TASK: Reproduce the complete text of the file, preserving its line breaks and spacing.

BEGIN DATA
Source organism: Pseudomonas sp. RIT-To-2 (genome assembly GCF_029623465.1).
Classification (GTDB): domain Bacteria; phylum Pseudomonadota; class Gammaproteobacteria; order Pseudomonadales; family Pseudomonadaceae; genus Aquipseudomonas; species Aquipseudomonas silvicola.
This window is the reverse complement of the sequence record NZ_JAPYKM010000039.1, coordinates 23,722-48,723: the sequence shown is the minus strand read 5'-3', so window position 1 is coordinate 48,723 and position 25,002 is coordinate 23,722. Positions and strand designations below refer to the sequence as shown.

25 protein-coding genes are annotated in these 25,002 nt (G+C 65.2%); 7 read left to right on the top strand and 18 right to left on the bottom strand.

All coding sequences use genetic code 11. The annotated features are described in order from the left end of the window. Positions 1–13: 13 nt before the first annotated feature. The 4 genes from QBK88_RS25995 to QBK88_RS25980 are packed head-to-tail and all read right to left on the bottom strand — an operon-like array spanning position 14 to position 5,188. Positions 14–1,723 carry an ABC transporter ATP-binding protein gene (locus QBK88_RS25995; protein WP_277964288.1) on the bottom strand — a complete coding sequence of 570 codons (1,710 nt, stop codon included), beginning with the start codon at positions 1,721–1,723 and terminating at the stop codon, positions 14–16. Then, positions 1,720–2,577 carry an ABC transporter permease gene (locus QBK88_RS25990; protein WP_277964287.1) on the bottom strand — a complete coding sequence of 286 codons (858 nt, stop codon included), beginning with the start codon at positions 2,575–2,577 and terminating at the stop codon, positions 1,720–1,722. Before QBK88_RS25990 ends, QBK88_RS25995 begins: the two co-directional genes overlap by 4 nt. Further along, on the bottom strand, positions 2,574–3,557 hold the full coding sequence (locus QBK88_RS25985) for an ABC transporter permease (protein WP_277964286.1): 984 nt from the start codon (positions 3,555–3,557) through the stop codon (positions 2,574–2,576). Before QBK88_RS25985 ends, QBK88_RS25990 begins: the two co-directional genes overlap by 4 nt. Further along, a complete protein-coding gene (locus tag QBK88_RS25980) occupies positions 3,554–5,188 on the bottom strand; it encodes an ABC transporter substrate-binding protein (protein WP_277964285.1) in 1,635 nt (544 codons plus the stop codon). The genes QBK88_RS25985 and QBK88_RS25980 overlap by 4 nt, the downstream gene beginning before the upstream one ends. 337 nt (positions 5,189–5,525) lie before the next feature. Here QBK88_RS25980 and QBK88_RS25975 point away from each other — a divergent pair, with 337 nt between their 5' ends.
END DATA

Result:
Source organism: Pseudomonas sp. RIT-To-2 (genome assembly GCF_029623465.1).
Classification (GTDB): domain Bacteria; phylum Pseudomonadota; class Gammaproteobacteria; order Pseudomonadales; family Pseudomonadaceae; genus Aquipseudomonas; species Aquipseudomonas silvicola.
This window is the reverse complement of the sequence record NZ_JAPYKM010000039.1, coordinates 23,722-48,723: the sequence shown is the minus strand read 5'-3', so window position 1 is coordinate 48,723 and position 25,002 is coordinate 23,722. Positions and strand designations below refer to the sequence as shown.

25 protein-coding genes are annotated in these 25,002 nt (G+C 65.2%); 7 read left to right on the top strand and 18 right to left on the bottom strand.

All coding sequences use genetic code 11. The annotated features are described in order from the left end of the window. Positions 1–13: 13 nt before the first annotated feature. The 4 genes from QBK88_RS25995 to QBK88_RS25980 are packed head-to-tail and all read right to left on the bottom strand — an operon-like array spanning position 14 to position 5,188. Positions 14–1,723 carry an ABC transporter ATP-binding protein gene (locus QBK88_RS25995; protein WP_277964288.1) on the bottom strand — a complete coding sequence of 570 codons (1,710 nt, stop codon included), beginning with the start codon at positions 1,721–1,723 and terminating at the stop codon, positions 14–16. Then, positions 1,720–2,577 carry an ABC transporter permease gene (locus QBK88_RS25990; protein WP_277964287.1) on the bottom strand — a complete coding sequence of 286 codons (858 nt, stop codon included), beginning with the start codon at positions 2,575–2,577 and terminating at the stop codon, positions 1,720–1,722. Before QBK88_RS25990 ends, QBK88_RS25995 begins: the two co-directional genes overlap by 4 nt. Further along, on the bottom strand, positions 2,574–3,557 hold the full coding sequence (locus QBK88_RS25985) for an ABC transporter permease (protein WP_277964286.1): 984 nt from the start codon (positions 3,555–3,557) through the stop codon (positions 2,574–2,576). Before QBK88_RS25985 ends, QBK88_RS25990 begins: the two co-directional genes overlap by 4 nt. Further along, a complete protein-coding gene (locus tag QBK88_RS25980) occupies positions 3,554–5,188 on the bottom strand; it encodes an ABC transporter substrate-binding protein (protein WP_277964285.1) in 1,635 nt (544 codons plus the stop codon). The genes QBK88_RS25985 and QBK88_RS25980 overlap by 4 nt, the downstream gene beginning before the upstream one ends. 337 nt (positions 5,189–5,525) lie before the next feature. Here QBK88_RS25980 and QBK88_RS25975 point away from each other — a divergent pair, with 337 nt between their 5' ends.